All too often throughout TIK, in order to defend his thesis, Muraresku overreaches and presents speculation as fact, a conceptual leap only achieved by distorting history and disregarding contrary viewpoints in the literature. As one example, TIK argues that “Not only is there evidence of psychedelic beer and wine at the heart of the Greek and Christian Mysteries, but there is also evidence of their suppression by the religious authorities,” adding for emphasis that this took place systematically from the fourth century on “beneath the jackboots of the Roman Catholic Church.” Here Muraresku completely ignores research by Samorini (1998), and Brown and Brown (2016) and Brown and Brown (2019), and even by Ruck and Hoffman (2012) whom he cites extensively, documenting numerous artistic images of entheogenic mushrooms in chapels and churches, as well as in the high holy places of Christianity such as the cathedrals at Chartres and Canterbury, during the Middle Ages and the Renaissance.

As another example, in an effort to defend its claims about the ongoing suppression of “witches” from the fourth century on by the Vatican bureaucracy, TIK states that “the witches of Dionysus and the witches of Jesus were fairly indistinguishable.” But this conflates the multifaceted concept of “witchcraft” as practised in different time periods by diverse cultures. Furthermore, it ignores the fact that the Catholic Church’s identification of and battle against “satanic witches,” as heretics subject to torture and death at the stake, did not begin in earnest until Pope Innocent VIII issued a papal bull (Summis desiderantes affectibus) in 1484 authorizing the “correcting, imprisoning, punishing and chastising” of devil worshipers.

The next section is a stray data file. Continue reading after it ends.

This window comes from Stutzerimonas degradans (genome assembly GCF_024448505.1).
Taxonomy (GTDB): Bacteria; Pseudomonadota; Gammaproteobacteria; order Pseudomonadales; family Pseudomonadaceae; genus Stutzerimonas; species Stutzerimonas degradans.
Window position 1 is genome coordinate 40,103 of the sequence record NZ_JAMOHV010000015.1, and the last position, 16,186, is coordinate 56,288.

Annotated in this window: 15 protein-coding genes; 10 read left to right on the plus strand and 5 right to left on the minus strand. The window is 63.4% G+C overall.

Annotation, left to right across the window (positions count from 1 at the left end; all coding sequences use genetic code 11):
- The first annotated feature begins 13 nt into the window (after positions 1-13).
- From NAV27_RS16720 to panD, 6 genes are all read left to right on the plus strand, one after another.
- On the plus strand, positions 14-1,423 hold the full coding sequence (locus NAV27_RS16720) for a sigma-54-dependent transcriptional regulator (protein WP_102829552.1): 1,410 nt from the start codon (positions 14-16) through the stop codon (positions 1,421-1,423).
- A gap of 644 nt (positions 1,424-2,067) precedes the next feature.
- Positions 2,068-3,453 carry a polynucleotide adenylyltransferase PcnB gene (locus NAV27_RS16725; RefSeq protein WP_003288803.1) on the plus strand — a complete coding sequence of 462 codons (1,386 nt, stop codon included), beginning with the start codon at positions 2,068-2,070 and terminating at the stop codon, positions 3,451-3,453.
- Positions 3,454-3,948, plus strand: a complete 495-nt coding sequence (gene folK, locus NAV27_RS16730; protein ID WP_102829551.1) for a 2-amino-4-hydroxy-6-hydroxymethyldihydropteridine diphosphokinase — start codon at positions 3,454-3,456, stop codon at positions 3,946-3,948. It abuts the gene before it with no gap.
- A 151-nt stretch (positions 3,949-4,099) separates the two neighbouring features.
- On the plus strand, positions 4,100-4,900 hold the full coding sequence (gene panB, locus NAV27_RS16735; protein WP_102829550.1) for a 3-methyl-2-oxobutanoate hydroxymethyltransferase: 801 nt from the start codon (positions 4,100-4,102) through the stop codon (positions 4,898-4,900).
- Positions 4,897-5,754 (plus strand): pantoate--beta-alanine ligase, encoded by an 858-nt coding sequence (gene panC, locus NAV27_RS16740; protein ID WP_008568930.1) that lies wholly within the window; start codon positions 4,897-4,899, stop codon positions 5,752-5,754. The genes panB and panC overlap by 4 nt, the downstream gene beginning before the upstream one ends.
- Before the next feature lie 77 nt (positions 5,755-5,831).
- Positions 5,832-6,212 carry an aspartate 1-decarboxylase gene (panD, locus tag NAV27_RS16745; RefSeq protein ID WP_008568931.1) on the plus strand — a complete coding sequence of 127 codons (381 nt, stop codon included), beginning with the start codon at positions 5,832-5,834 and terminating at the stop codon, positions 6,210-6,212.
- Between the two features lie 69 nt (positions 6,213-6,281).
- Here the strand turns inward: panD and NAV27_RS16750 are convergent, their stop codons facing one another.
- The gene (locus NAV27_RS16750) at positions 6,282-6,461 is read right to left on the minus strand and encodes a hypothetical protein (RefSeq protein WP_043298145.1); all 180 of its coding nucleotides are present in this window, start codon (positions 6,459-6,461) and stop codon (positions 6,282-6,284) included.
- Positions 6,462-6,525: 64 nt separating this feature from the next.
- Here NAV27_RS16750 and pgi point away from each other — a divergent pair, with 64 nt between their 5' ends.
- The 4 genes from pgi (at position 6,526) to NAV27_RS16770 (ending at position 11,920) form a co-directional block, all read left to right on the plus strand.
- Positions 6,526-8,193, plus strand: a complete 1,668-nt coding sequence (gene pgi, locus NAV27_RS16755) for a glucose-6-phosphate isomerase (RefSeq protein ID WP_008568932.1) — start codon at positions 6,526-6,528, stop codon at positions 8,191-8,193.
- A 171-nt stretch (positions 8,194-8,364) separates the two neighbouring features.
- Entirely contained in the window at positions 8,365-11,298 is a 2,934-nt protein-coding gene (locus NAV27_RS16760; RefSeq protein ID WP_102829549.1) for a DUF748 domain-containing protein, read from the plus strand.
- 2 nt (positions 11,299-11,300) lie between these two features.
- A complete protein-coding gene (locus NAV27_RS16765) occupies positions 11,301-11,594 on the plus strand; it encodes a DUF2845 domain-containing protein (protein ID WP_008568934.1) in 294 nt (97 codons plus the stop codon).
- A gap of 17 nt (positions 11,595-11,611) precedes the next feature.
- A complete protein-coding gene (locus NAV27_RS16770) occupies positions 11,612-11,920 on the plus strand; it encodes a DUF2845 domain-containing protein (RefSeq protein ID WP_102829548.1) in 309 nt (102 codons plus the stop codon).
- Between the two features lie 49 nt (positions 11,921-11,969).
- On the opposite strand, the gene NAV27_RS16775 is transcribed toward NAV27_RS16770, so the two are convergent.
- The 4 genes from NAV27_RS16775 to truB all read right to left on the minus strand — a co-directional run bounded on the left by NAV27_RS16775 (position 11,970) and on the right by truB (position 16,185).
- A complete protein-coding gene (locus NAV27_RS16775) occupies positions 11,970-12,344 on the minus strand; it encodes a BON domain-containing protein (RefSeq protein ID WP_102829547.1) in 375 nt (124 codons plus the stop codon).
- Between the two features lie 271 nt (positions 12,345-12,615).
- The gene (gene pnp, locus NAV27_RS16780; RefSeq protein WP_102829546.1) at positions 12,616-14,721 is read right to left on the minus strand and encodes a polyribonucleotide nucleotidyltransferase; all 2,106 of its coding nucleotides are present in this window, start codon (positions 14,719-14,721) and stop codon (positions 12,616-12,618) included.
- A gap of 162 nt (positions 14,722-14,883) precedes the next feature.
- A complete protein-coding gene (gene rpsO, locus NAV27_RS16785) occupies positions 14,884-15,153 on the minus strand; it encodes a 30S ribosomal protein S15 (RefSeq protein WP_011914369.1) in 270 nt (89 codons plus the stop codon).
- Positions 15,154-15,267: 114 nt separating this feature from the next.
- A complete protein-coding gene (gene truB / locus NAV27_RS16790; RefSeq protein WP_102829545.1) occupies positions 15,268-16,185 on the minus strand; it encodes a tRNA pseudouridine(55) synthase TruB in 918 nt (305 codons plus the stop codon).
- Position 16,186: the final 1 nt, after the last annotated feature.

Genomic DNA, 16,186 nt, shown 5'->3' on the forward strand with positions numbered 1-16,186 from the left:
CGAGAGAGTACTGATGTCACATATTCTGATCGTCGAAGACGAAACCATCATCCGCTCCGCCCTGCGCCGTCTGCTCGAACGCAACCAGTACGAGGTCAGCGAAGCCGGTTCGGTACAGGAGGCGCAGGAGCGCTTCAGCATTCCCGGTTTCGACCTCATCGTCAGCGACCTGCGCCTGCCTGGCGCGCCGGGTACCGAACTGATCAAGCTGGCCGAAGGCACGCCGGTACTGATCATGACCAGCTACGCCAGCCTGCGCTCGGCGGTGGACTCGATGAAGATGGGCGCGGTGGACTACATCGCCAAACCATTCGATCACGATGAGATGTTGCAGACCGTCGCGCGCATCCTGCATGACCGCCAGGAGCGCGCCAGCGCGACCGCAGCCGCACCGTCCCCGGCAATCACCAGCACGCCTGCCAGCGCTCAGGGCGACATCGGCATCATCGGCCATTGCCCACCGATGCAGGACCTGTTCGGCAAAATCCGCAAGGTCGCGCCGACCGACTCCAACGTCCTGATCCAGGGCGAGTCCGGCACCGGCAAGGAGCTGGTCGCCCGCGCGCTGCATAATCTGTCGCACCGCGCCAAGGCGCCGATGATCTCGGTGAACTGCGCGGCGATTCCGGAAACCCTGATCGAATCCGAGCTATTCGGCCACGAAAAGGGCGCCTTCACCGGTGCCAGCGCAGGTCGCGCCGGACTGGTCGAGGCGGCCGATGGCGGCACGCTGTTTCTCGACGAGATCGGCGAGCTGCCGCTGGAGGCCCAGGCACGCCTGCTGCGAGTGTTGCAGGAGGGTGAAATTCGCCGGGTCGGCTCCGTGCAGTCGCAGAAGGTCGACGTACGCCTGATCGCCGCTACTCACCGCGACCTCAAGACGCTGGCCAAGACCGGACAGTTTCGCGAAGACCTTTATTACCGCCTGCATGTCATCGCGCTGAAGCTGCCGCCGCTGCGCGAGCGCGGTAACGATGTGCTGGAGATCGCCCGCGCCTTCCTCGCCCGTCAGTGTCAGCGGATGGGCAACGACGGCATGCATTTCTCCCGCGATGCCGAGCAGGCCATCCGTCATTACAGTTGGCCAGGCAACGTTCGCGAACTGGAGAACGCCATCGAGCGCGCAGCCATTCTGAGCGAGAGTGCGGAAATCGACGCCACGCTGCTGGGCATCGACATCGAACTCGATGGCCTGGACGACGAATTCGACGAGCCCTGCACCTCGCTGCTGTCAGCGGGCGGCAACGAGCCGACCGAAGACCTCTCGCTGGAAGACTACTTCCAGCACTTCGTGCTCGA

And another: in defending the pagan continuity hypothesis, Muraresku presumes a somewhat non-Jewish, pagan-like Jesus, while ignoring the growing body of psychedelic literature, including works by Shanon (2008), Merkur (2000) and Nemu (2019), documenting entheogen use in the Old Testament. Not only was Jesus a Jew; he was the Messiah. Therefore, one could reasonably expect that the author of TIK would look for evidence of a psychedelic precedent for the Eucharist in Judaism. Or, even more broadly, among the religious sects such as the Gnostics, Neoplatonists and Serapis that possessed entheogenic knowledge and that thrived in the circum-Mediterranean region in which Christianity arose (Brown & Lupu, 2014). In addition to a Hellenic Jesus, why not at least consider a Gnostic Jesus?

Undoubtedly, TIK’s most extreme example of overreach is its postulation of a chain of linear historical diffusion from Stone Age mortuary rituals to early Greek and Christian Mysteries, and to medieval witchcraft. Here in order to defend his central thesis, Muraresku executes a series of intellectual somersaults that are best tenuous and at worst unsubstantiated.